. likes her baseball. halfway between dallas and beautiful fort worth. domenic celestini of sterling heights, michigan. 100 years old today. secret to longevity, love 6 his beautiful wivch they really are devoted to each other. etie lopez, sulphur, louisiana, 102 years old. secret to longevity, sweet potatoes. i believe the secret to life is sweet potatoes, sweet potato pie and butter, remember that. you heard it here. david plaisted, pearl river, new york, 101 years old today. police officer for several years, also an avid golfer but not when he was a police officer. he either policed or golfed. >> middletown, rhode island is home to rachel davis, 100 years old. loves to read eight books a week. put the kindle people in business. how nice it is to be with you. back to new york. >> all right, willard, thank you very much. this morning we're wrapping up our series thanks and giving highlighting 50 years of the great work done at st. jude's children's hospital. marlo thomas has been with us all week, the national outreach director at st. jude. it's been so wonderful to have this all we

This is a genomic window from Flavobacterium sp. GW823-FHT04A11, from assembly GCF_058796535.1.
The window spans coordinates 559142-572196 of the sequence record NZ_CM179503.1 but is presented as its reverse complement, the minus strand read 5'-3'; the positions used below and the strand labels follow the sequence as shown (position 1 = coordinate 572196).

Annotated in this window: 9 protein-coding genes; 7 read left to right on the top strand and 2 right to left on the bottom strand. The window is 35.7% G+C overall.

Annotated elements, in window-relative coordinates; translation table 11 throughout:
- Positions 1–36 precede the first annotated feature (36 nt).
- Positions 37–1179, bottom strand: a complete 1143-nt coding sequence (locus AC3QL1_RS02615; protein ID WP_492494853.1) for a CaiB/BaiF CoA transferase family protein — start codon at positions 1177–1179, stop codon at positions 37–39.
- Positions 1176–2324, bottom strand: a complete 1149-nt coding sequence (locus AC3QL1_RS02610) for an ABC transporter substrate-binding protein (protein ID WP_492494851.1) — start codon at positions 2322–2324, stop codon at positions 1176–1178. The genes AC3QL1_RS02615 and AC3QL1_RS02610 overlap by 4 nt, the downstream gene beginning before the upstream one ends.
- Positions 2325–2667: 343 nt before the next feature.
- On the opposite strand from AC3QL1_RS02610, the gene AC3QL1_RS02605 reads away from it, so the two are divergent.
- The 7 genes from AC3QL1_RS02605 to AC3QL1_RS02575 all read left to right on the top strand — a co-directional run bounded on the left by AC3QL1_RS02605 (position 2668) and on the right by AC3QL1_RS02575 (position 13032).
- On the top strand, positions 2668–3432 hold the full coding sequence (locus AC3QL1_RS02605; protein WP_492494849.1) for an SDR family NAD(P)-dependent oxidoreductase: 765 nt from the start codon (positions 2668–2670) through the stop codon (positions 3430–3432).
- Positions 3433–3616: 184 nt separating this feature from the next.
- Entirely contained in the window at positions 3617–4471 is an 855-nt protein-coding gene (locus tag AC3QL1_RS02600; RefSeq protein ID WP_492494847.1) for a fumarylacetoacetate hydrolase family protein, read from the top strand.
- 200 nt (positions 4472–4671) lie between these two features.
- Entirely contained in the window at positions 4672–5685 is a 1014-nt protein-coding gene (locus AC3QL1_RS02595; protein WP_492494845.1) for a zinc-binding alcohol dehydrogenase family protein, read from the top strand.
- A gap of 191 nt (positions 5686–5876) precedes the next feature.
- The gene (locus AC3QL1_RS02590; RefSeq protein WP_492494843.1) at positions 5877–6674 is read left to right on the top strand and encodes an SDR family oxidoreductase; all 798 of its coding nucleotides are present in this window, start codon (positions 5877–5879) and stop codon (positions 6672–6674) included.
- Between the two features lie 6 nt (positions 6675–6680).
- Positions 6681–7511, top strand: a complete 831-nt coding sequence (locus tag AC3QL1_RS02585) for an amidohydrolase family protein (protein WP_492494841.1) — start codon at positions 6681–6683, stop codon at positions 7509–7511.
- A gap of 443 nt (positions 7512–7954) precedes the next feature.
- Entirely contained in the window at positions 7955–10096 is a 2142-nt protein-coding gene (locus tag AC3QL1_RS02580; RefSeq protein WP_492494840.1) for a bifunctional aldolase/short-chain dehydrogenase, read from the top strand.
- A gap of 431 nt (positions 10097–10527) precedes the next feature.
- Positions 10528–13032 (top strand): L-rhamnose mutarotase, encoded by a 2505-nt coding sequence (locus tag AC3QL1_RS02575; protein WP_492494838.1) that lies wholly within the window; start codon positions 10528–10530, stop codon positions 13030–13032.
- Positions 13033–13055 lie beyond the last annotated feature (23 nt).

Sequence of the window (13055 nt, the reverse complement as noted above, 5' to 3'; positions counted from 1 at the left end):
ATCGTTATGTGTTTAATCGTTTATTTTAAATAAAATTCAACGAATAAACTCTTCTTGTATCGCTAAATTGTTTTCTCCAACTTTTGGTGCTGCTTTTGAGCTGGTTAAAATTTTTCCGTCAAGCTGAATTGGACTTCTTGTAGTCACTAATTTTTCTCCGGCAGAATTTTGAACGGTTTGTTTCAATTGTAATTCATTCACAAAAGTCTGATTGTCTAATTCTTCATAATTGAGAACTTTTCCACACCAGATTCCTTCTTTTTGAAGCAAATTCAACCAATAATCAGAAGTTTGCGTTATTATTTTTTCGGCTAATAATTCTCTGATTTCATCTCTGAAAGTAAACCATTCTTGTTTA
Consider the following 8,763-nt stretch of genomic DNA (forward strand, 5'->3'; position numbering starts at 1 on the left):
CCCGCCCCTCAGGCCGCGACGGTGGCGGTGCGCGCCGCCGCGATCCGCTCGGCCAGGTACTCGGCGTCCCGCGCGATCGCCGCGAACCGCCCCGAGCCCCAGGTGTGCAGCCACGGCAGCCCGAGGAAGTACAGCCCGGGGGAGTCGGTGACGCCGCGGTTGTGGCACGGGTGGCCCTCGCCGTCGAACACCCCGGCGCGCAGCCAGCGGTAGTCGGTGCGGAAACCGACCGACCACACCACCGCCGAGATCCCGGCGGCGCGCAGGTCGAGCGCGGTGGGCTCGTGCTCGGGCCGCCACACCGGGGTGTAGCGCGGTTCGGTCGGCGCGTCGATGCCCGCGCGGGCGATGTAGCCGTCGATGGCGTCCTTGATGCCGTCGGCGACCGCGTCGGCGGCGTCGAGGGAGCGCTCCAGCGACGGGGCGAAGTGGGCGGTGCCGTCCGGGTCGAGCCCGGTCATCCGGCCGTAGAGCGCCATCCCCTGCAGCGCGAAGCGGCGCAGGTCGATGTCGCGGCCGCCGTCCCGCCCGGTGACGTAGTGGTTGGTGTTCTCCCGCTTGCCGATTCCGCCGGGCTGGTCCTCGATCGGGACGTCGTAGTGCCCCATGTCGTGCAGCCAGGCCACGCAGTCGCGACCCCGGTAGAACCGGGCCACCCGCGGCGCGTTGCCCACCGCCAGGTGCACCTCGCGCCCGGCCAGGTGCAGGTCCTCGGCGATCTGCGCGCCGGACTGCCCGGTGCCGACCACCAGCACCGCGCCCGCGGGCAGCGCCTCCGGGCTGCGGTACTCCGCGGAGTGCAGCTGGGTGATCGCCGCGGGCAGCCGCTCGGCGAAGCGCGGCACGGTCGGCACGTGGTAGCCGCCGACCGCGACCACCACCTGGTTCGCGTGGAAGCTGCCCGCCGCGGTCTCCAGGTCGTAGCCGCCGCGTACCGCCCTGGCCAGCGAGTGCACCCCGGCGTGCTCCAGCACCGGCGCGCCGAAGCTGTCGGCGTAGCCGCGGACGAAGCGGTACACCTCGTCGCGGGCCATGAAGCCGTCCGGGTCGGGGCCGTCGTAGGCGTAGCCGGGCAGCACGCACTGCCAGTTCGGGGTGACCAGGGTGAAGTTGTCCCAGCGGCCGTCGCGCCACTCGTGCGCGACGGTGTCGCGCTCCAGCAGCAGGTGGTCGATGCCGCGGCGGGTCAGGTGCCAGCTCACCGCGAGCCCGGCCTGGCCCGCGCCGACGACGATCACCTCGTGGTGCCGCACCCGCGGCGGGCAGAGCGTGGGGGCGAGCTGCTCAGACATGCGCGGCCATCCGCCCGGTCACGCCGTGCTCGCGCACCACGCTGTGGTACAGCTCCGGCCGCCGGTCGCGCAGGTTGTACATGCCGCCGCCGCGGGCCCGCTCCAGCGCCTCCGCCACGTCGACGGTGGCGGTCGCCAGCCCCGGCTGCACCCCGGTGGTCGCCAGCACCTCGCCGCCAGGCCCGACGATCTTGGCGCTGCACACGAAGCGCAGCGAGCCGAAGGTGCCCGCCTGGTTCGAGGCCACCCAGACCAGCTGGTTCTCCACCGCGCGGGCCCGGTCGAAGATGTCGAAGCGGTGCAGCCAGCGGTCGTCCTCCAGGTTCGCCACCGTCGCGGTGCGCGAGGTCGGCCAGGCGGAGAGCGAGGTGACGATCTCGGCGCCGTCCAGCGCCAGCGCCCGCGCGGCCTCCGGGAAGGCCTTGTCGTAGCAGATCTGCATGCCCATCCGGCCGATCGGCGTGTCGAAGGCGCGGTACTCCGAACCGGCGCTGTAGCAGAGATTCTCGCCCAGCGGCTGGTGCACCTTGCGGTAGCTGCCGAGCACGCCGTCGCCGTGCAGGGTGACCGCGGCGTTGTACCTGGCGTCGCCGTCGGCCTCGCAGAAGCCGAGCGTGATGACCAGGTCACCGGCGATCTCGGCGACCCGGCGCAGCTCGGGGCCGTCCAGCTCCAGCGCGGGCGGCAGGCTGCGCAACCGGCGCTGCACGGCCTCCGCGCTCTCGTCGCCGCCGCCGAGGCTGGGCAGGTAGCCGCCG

, february 1st 1967 i thought of my goldman sachs. on february 1st 1967, the dallas roughly 850. lo and behold, 15 years later was it okay. and i made my money by flying things that were very cheap. so our 700 of the doubt, equivalent. even though the old world market was going nowhere. i can very well appreciated scenario for the cause in need of government around the world to get the financial house in order of the next two years we can remain in environment at see we deal with the fiscal cliff, as we deal with the huge deficit issues in the market and sees a need to deal an intelligent fashion. so unprepared. you folks are young, early 20s, late teens, whatever tissue can muster another three years for this. as i said at the beginning life expectancy is 82. another three years is going to be very painful to me, but i'm going to do it. i'm going to work out of because this what i love doing and have an obligation to do. i took somebody's money and effort to manage it intelligently improperly. i'm a value investor. some of her versus what is a investor meeting? what it means to me